Transcription of letter from Mary Low to Louise Coburn, 10/16/1890

[Written in margin: If you could conveniently let me now where you send your copies, it might prevent “collusion” if I should send any more. Besides I should like to know the destination of every copy, if possible. (In haste) M.L.C.]

Waterville, Oct. 16. /90.

Dear Miss Coburn,
I feel very grateful to
you for your generosity in helping us out
of our dilemma. I sent you 12 copies of the
protest and will send six more tom.
if I have no other disposal to make
of them “for the good of the cause”. That
will leave 20 cts. to pay the postage to
you. Will that be satisfactory?

I have sent one to A.P. Marble of Wor-
cester, Mass, one to Prof. Butler of North-
western Univ., one to Mr. Seward our min-
inster, one to Dr. Howard of my class. Mr. C.
sent one to Gov. Burleigh. Gen. Butler. Gen.
H.M. Plaisted and Mr. Briggs. Miss Par-
menter and Miss Sawtelle will, I think,

mail them to class-mates or to personal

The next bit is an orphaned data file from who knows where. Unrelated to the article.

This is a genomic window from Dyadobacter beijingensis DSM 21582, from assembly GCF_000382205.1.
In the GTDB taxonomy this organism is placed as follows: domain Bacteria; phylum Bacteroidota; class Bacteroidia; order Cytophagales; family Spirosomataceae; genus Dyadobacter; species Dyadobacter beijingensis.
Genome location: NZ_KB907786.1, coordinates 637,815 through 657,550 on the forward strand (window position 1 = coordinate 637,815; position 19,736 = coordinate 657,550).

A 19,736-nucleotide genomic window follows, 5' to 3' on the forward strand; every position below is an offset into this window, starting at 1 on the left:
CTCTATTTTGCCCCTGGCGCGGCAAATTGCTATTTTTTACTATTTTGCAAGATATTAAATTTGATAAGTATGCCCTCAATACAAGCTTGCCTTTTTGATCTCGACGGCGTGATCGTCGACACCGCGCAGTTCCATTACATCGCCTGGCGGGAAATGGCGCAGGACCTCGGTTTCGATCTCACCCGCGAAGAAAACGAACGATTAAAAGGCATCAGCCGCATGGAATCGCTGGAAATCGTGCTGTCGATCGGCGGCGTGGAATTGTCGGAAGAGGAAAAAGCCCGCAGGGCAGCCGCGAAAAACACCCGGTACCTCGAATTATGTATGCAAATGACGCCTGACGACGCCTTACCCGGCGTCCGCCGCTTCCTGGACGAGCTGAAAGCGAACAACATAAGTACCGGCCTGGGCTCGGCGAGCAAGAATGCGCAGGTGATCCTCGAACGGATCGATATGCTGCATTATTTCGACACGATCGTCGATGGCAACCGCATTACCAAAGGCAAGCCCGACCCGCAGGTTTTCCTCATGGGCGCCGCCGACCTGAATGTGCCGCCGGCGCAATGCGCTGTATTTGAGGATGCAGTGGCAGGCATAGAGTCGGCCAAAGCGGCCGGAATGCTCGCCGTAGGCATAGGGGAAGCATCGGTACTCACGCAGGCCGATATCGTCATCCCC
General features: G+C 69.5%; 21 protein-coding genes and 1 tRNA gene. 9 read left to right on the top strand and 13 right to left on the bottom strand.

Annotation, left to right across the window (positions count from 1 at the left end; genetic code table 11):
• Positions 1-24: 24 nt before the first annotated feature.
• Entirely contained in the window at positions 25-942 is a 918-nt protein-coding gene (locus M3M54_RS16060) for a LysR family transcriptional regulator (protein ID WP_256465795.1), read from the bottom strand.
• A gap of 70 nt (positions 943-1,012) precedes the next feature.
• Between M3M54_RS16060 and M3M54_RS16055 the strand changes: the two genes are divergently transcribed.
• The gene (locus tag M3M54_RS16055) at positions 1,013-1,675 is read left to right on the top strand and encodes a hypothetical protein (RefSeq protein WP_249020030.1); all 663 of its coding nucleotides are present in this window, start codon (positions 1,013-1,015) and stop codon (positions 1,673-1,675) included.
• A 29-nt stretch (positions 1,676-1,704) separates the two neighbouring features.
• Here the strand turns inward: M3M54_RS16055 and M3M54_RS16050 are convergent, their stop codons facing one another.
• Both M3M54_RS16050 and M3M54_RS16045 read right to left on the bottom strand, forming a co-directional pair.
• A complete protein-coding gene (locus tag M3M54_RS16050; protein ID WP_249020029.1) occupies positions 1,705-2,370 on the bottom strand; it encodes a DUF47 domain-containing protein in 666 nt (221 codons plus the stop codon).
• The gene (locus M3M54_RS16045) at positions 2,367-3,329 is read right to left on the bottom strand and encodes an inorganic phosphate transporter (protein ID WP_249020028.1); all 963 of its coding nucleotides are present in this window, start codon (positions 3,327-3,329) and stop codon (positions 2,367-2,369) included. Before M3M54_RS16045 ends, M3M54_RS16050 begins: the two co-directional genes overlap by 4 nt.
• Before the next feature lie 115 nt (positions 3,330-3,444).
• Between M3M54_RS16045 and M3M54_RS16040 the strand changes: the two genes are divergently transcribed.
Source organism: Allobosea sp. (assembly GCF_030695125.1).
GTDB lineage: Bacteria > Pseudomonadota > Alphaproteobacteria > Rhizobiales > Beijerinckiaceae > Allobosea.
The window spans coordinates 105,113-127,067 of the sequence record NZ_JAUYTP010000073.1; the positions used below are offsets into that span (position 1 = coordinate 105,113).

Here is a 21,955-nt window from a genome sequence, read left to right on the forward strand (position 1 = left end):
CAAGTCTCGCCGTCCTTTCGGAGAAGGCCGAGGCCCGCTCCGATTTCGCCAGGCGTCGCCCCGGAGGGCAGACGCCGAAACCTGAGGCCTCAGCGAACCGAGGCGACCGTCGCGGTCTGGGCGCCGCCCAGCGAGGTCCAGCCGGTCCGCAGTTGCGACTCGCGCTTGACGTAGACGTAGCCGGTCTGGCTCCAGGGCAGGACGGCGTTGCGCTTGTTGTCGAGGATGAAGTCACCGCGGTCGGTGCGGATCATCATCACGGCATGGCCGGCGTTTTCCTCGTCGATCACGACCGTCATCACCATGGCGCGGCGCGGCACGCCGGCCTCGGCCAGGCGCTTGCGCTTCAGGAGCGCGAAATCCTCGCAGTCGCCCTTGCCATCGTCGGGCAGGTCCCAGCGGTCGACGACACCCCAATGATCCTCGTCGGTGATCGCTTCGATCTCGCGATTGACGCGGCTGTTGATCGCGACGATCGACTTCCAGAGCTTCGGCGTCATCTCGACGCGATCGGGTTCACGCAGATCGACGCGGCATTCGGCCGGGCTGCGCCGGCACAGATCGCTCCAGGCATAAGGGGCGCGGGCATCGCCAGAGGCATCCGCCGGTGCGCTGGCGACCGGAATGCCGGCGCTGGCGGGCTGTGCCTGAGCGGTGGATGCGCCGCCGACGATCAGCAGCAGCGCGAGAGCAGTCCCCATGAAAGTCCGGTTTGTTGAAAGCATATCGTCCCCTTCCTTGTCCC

friends. There is a Mrs. Barrons on the School
Board of Boston to whom Mr. Seward wishes
a copy sent. Mr. Lane has one, Prof. Hall
showed it to Dr. Spencer and family.

So I think you will not be likely to
duplicate our names if you send to any
other than these I have mentioned.

The latest development is that Dr. Small
has appealed to the Freshman class to help
him carry out his new scheme. What do
you think of that. Looks rather Small,
doesn’t it? Oh! dear dear! It is so hard
for me to keep still and let this thing go
on, but I suppose it is the only way now.

Mrs. Prof. Foster spoke with me the other
day, expressing her sympathy with the protest
“You have left your record behind you,” she
says. “That can’t be changed or altered. “Co-
education will go on in other places.” Let me
hear from you occasionally. Sincerely M.L. Carver